Islamabad: UAE President Mohammed bin Zayed Al Nahyan, who is on a visit to Pakistan, has postponed his one-day trip to Islamabad due to “extreme weather conditions,” the Prime Minister’s Office announced Monday.
The leader of the oil-rich Gulf nation was scheduled to meet Pakistan Prime Minister Shehbaz Sharif here to discuss bilateral ties and broaden his country’s investment footprint in the cash-strapped country.
Islamabad’s sky was overcast with intermittent rains accompanied by gusty winds lashing it since Sunday night, which apparently made it impossible for the royal aircraft to land.
“Due to weather conditions, President Sheikh Mohamed bin Zayed Al Nahyan’s visit to the friendly Islamic Republic of Pakistan scheduled for today has been postponed to a later date,” according to the PMO statement.
The PMO said the visit would be rescheduled with new dates being announced soon.
Sharif said the “guest’s safety and protection were dearer to him and a risk could not be taken in extreme weather conditions”.
Prime Minister Sharif and members of the federal cabinet were poised to welcome the UAE President at the Pakistan Air Force’s Nur Khan Air Base Monday.
The UAE President arrived in Pakistan January 25 in Rahim Yar Khan in the country’s Punjab province for a private visit, during which he briefly met Sharif for talks.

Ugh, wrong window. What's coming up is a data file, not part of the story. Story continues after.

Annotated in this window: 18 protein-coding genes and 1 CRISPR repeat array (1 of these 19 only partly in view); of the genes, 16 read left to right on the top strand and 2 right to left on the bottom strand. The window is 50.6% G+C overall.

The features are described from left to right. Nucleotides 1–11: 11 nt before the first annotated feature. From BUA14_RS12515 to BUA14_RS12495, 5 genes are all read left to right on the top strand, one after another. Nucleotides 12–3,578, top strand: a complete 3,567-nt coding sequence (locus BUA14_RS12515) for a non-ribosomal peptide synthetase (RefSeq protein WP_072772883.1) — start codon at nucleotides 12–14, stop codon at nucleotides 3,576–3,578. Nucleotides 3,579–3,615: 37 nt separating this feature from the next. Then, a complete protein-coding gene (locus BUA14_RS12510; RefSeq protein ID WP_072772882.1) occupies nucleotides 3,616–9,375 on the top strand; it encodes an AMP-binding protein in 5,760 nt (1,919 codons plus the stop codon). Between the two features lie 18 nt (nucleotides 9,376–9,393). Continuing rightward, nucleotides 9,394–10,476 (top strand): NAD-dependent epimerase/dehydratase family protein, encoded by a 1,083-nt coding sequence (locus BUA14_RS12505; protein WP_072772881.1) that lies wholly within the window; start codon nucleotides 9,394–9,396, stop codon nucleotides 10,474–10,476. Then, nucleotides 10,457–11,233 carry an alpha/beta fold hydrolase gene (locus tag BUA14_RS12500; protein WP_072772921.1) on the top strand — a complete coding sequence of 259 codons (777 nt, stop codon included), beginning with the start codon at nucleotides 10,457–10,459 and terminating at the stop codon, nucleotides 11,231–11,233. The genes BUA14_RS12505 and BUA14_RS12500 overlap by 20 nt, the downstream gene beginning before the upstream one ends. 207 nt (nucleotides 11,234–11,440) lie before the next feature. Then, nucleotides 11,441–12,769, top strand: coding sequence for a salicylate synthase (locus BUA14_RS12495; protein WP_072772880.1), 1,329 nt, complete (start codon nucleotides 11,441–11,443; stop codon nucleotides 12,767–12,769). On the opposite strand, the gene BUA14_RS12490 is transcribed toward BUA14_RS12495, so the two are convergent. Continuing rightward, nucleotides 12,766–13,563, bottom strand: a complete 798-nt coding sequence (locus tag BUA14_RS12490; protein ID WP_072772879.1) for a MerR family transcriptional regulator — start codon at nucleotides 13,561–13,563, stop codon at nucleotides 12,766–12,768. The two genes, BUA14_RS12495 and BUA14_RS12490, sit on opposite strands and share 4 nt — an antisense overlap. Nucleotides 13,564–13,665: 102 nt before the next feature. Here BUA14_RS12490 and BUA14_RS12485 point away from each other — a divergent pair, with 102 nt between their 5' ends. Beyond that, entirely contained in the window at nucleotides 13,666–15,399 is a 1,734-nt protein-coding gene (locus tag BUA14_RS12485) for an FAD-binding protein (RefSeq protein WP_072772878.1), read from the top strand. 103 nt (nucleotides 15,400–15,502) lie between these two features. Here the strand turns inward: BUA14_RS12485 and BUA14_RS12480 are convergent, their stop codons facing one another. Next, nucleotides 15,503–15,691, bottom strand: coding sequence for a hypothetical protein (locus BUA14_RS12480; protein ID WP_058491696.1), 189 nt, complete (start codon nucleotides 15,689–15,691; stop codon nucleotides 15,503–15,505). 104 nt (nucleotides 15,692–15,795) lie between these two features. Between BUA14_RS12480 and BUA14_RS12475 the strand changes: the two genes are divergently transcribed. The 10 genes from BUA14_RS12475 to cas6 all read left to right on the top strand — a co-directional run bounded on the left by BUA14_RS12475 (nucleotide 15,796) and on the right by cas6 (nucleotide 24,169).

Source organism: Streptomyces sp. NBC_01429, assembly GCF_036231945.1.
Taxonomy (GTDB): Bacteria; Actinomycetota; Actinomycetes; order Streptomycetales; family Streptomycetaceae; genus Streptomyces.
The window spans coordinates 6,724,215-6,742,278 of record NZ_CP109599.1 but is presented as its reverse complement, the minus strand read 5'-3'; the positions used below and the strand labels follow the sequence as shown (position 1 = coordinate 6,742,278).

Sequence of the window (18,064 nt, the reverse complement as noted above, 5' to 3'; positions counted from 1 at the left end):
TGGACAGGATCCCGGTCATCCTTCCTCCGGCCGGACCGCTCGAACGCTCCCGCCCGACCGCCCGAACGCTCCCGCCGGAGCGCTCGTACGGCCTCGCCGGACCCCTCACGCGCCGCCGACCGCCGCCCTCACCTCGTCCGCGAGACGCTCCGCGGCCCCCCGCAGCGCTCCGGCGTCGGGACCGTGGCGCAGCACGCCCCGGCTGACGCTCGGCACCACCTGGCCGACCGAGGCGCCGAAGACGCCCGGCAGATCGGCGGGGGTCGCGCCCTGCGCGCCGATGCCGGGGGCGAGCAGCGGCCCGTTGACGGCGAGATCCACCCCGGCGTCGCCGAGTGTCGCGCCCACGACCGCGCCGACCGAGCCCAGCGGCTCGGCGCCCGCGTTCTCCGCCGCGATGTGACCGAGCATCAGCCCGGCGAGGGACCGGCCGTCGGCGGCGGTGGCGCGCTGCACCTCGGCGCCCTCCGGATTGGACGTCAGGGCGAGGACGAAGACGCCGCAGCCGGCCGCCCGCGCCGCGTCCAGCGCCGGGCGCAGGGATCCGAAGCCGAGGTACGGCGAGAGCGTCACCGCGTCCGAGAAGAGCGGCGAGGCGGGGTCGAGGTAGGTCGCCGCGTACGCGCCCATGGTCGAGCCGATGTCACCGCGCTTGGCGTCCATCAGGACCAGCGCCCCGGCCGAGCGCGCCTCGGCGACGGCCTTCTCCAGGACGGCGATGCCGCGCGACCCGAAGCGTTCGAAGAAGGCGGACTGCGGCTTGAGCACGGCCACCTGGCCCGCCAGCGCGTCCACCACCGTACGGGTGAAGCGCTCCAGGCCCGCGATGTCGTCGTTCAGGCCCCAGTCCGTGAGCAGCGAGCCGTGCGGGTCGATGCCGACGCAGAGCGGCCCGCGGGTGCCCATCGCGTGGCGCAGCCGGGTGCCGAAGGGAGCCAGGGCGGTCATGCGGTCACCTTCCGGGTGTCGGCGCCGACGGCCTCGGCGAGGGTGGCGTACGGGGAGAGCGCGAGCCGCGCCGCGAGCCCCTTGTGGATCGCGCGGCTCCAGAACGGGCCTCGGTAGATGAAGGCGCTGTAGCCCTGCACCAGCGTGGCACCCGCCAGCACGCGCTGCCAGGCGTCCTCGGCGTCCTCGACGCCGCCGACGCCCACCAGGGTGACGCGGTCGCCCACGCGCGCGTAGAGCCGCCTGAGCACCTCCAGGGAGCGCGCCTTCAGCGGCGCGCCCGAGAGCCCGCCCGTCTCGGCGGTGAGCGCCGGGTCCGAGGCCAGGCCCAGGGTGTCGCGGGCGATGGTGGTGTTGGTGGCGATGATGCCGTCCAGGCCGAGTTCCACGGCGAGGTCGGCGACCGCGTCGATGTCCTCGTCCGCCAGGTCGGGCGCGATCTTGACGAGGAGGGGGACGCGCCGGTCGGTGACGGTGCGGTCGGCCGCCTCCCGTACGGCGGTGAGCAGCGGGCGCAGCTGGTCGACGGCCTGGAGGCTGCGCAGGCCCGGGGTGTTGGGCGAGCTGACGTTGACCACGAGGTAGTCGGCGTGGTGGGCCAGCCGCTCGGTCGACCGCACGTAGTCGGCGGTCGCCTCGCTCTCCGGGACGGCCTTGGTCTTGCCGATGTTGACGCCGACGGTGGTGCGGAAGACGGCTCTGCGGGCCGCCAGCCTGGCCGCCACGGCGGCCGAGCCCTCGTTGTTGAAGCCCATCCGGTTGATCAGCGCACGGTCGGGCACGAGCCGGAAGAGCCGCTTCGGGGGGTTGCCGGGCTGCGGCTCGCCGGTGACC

On his arrival in Pakistan, Sheikh Nahyan hinted that his government was planning to broaden its investment footprint in cash-strapped Pakistan.
Earlier this month, Sharif travelled to the UAE to ramp up bilateral economic and trade ties, days after the country’s powerful Army chief General Asim Munir concluded his trip to the Gulf emirate.
Pakistan is facing the worst economic crisis as its reserves have dropped to a critical level of $3.7 billion and need urgent support to avoid default.
The IMF is the only forum that can save the country.
But many people wonder about the future of the country without any long-term planning in sight to tackle similar economic situations.
Pakistan secured a $6 billion IMF bailout in 2019.
It was topped up with another $1.1 billion in 2022 to help the country following the unprecedented floods.
But the global lender suspended disbursements in November last year due to Pakistan’s failure to make more progress on fiscal consolidation amidst political turmoil in the country.
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